Dr Jackson Yin’s kit home business pivoted online during lockdown, thanks to a $50,000 Business Victoria innovation grant.
As far as self-made businesspeople go, Jackson Yin’s the real deal.
It’s been a heady 25-year career ride for the Campbellfield engineer who started out with next to nothing.
“When I arrived in Australia in 1996 from Guilin in South China as a 24-year-old post-graduate engineering student, all I had was $700 and a suitcase,” he recalls. “I struggled to find affordable accommodation.”
Bills mounted, the future was unclear.
But Jackson didn’t give up.
Working from a garage in Mount Waverley, he and friend Michael Zeng – a graduate engineer from Shanghai – got busy experimenting with prefabricated home prototypes in a hyper-focused bid to create a sustainable income stream.
The pair eventually hit paydirt.
In 2014 they launched iBuild selling kit homes and modular buildings, some of which can be easily assembled in just a few hours and cost under $100,000.
Their products proved better value than European or US kit home competitors, and it wasn’t long before their designs began winning awards for withstanding living and working conditions in almost any location, including cyclone zones.
All iBuild residential products meet the 6-star energy rating and maximise recyclable materials such as the steel frames and timber cladding. Flat packs mean optimised loads and fewer transports, which reduces emissions further.
From the UN to Reservoir Railway Station
Today, iBuild have 20 employees working on design, engineering, project management and manufacturing at their Mulgrave head office and Campbellfield engineering hub, creating over 100 kit homes and modular buildings a year for residential, commercial and government projects.
Clients include every state and territory in Australia plus Pacific and African countries such as Tonga, the Cook Islands and Senegal.
“We’ve delivered hundreds of homes to people who may otherwise not be able to afford them,” Jackson says. “It’s a great feeling that I can do my part to help improve housing affordability.”
And help in international emergencies, too.
During the 2016 Ebola crisis in West Africa, iBuild worked with the United Nations World Food Programme, supplying flat packs that could be erected immediately to serve as temporary buildings. The company remains on the UN’s prefab building suppliers panel and responds to tender invitations as they arise.
Meanwhile, in the commercial arena iBuild have delivered, in partnership with head contractor John Holland, the new Reservoir Railway Station – the first train station in Australia to be awarded a 5-Star Green Star As Built rating by the Green Building Council of Australia (GBCA). The project also achieved a ‘leading’ rating, the highest scoring level awarded by the Infrastructure Sustainability Council of Australia (ISCA).
Grant boosts online hits
When the pandemic dented iBuild orders, a Business Victoria Technology, Adoption and Innovation (TAIP) grant Technology Adoption and Innovation Program – offered to help Victorian SMEs adopt and develop digital innovations – proved a saviour.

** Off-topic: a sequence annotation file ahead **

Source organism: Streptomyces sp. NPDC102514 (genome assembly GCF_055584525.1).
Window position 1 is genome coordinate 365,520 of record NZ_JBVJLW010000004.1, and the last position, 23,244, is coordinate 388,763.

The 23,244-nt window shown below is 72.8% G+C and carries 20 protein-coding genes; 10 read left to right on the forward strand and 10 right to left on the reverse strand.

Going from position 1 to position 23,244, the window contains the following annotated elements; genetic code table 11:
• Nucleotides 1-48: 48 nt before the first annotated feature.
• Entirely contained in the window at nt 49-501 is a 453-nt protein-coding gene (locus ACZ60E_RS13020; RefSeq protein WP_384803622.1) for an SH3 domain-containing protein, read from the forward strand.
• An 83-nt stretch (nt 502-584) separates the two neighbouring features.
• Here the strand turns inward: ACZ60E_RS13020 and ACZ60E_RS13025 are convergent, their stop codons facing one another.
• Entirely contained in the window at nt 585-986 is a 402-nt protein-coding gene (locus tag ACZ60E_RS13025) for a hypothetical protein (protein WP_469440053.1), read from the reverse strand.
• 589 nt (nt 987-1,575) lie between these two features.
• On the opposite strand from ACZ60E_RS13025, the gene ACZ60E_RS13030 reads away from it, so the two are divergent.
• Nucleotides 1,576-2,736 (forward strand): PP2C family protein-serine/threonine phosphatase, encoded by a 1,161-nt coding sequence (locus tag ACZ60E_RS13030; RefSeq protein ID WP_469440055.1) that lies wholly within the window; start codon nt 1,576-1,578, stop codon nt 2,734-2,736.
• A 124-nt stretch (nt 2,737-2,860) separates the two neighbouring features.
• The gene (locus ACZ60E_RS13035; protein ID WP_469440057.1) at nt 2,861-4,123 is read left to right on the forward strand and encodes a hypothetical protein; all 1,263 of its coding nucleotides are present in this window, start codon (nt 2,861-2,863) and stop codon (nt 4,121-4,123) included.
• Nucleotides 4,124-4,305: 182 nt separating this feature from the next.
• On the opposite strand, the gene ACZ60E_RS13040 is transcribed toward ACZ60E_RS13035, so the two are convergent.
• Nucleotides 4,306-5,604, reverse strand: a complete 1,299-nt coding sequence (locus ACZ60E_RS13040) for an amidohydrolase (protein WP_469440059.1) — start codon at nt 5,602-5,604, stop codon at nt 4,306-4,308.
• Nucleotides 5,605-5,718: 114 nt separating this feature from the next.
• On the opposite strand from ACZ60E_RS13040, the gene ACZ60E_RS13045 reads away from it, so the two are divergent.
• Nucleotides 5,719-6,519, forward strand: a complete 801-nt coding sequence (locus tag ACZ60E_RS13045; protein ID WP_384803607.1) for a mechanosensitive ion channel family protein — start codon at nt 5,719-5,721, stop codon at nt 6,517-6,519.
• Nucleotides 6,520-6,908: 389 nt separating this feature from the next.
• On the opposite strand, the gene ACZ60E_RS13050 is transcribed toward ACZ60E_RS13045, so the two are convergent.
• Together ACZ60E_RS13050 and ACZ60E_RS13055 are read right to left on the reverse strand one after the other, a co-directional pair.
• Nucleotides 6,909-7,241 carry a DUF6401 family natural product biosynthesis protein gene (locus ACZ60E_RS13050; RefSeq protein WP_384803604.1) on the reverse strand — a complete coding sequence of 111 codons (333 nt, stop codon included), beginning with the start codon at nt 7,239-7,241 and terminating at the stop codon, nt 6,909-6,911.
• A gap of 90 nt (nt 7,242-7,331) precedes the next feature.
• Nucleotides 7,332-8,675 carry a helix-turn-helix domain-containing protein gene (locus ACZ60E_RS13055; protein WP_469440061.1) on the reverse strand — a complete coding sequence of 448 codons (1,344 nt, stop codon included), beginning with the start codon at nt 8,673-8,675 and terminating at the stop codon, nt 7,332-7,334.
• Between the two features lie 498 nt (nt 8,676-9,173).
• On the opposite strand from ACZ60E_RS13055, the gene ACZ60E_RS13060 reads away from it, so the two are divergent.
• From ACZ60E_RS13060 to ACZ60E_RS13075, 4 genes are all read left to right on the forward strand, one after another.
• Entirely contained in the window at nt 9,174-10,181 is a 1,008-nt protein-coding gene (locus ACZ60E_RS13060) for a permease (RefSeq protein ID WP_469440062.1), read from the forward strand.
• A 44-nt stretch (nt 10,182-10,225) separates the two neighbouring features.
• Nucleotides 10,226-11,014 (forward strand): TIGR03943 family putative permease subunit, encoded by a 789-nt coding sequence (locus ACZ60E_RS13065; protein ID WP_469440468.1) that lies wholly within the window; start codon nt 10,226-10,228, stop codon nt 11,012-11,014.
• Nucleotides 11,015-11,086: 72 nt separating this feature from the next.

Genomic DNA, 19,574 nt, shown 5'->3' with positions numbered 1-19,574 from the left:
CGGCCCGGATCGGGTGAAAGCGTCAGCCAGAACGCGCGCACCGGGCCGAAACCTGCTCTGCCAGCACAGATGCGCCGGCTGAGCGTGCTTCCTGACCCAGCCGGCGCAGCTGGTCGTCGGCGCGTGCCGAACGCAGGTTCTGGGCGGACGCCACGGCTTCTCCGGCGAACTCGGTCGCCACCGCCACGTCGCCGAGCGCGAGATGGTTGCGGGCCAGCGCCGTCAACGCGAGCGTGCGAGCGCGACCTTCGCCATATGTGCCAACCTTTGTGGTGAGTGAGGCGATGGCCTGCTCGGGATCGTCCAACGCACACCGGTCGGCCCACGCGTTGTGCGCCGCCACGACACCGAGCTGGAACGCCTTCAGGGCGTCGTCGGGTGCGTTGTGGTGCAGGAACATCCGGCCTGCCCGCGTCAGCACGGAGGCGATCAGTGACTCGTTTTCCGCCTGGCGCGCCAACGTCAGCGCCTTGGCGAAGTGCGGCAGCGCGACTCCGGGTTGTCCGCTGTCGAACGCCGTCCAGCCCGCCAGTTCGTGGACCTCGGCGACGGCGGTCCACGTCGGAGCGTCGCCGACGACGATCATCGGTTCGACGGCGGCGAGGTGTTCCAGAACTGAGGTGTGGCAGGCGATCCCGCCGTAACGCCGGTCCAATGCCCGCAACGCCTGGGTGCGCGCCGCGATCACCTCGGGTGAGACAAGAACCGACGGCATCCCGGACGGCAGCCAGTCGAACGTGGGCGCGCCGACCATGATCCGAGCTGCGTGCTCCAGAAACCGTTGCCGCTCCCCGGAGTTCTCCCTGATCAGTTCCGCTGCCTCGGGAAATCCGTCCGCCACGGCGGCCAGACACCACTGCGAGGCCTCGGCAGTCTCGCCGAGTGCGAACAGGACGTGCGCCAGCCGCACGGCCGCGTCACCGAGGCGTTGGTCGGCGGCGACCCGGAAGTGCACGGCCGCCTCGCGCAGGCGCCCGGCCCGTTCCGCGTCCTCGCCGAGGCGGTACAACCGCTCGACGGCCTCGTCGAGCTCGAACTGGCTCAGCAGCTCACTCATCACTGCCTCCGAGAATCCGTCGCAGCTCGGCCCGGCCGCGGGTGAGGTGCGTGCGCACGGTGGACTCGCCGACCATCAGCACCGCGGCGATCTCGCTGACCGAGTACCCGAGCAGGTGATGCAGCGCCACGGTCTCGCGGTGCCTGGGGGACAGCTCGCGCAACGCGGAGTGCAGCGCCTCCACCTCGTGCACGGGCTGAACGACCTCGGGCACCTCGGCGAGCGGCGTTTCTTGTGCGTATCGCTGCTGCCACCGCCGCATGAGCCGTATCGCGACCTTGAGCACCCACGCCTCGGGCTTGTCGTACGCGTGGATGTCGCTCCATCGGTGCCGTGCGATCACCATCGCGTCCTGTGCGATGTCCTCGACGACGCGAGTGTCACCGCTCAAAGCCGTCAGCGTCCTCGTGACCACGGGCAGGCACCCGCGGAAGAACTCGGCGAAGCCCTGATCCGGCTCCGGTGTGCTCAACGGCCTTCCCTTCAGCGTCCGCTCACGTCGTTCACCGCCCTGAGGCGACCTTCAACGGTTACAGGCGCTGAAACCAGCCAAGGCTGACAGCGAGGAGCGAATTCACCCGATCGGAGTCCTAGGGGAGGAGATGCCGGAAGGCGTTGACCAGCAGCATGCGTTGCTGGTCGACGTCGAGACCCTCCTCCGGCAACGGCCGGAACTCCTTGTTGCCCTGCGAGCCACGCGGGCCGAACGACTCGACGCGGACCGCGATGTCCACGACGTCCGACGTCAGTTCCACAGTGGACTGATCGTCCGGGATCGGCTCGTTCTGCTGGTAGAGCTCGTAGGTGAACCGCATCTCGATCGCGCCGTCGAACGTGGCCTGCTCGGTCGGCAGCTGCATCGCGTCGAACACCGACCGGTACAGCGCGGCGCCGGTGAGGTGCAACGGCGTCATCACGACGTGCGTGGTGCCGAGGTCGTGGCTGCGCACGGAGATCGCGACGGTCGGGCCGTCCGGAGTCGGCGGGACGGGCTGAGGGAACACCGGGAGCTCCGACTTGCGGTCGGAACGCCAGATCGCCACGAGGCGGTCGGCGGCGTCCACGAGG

“Lockdown forced our ‘open for inspections’ into hibernation,” explains Jackson, “but the $50,000 grant in May 2020 helped us launch 3D virtual kit home showrooms and new apps, improving productivity and competitiveness.”
The response from their innovative digital presence has been solid.
As an example, Senegalese construction company Frametek, working on behalf of a German foreign aid project, discovered iBuild via Google search and placed a large order of kit homes to become bespoke villas tailored to the West African climate and environment.
Says Frametek’s Damien Blanke, “We chose iBuild as a supplier because of its clear and transparent website, value, and because of the security of dealing with an Australian company.”
Jackson couldn’t be happier: “We’re thrilled 11 prefab homes will be made in Melbourne and shipped to Senegal. It’s opened up a new market, with the potential of opening up other African nations.”
Training the next generation
Jackson’s keeping busy mentoring too, hosting interns across engineering, IT, business and the arts from eight Victorian universities through his iBuild Internship program. “We’ve contributed to the skills and employability of at least 100 Victorian students in the past year alone, creating long-lasting social and cultural impact, as well as a talent pipeline for new employee recruits.”
His company is also conducting an R&D project with Monash University to develop a building assembly system using lightweight, durable, fibre-reinforced composites to create houses in remote regions with harsh climates.
As for the future, Jackson has one firm goal in mind: to be the best in the business. “We want to become Australia’s leading supplier of kit homes and prefabricated buildings that are stronger, smarter, faster and more affordable.”